The word Alba (pron. 'Al-pa') is an ancient name for Scotland following the unification of the Kingdom of Dal Riada and the two Pictish Kingdoms in what is now Scotland in the 9th C.

Entwining the gold, blue, purple and green threads of Celtic panache and Scottish style within the beautiful fabric of Pacific Northwest Freemasonry, the Brethren of “Lodge Alba” (as it is called in the Scottish Masonic style) meet at the Quarter Days of the Celtic Calendar. Throughout the year, Alba Lodge No. 315 will also be operating Masonic information booths at Scottish events, hold Celtic holiday and cultural events and generally represent Scots and Masons within these two great communities in the region.

Still celebrated and observed today, the background and context of these ancient holidays go back nearly three thousand years…

Samhain was the beginning of the dark half of the year, with its counterpart Beltaine beginning the light half.. Between these ‘two doors’ or portals fell Imbolc on February 1 and Lughnasadh, or Lammas on August 1. During both Druidic and Christian times in Celtic Gaul and the British Isles, these important Quarter-day feasts were also festivals of celebration, gathering and renewal. They were also expressed in fire:

Samhain (November 1) : As the last pale vestiges of Summer faded as if a dream, the land and the year symbolically died in dark and cold. Kin and clan gathered to both celebrate and to give thanks for the rich harvest and fruits of the land. At the newly born year, they also came together around the fire to plan and debate courses of action for the upcoming seasons, and to tell stories of their ancestors heroic deeds in raid and battle. The Celts also believed that at this pivotal time, veil between the natural world and the supernatural world of Faerie was open. During this day, what the Roman Catholic Church later proclaimed as ‘All Souls Day’, both holy saints and beloved family members long gone were also honored and remembered with candles, feast and bonfires.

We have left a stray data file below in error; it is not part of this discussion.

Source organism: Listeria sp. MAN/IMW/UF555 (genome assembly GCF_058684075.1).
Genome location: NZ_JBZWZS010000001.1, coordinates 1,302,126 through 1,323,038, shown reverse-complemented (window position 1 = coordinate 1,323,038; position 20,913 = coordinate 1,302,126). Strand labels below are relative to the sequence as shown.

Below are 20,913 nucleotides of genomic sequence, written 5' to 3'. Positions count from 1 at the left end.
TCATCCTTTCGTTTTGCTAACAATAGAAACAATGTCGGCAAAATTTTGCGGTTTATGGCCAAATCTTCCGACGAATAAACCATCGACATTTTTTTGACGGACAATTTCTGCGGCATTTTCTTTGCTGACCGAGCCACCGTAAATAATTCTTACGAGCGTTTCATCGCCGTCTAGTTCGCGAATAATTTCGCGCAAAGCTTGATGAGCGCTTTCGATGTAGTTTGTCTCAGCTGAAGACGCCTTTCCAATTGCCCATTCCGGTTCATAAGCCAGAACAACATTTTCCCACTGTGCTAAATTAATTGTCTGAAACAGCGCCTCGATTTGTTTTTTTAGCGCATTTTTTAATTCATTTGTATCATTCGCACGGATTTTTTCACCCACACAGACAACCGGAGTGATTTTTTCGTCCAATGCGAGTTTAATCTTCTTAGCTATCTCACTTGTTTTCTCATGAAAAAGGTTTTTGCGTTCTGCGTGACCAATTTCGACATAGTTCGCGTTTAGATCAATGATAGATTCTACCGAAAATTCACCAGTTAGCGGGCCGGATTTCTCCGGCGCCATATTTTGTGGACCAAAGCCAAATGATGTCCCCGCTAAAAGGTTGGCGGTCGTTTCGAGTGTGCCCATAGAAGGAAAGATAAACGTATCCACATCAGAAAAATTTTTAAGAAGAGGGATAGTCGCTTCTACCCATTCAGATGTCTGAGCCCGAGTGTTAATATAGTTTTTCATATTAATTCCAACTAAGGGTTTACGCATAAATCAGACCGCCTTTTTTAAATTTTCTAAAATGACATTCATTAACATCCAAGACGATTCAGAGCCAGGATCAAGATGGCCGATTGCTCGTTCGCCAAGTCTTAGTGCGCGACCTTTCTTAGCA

Imbolc (February 1) : Winter’s icy grip slowly started to slip away with the first quiet stirrings of the newly pregnant land and the lactating animals upon it. Like a flame in the snow withered land, the bright crocus was a herald of awakening spring and an encouraging sign of the fertility Goddess Bride. With flame, white candles and libations of milk poured into the soil, Bride’s Christian reflection, Saint Brigid was celebrated at Candlemass. In Eire and Alba, Brigid herself was believed to be Mary’s midwife – magically brought by angels or the faeries all the way from Eire to Mary in her time of need at the manger.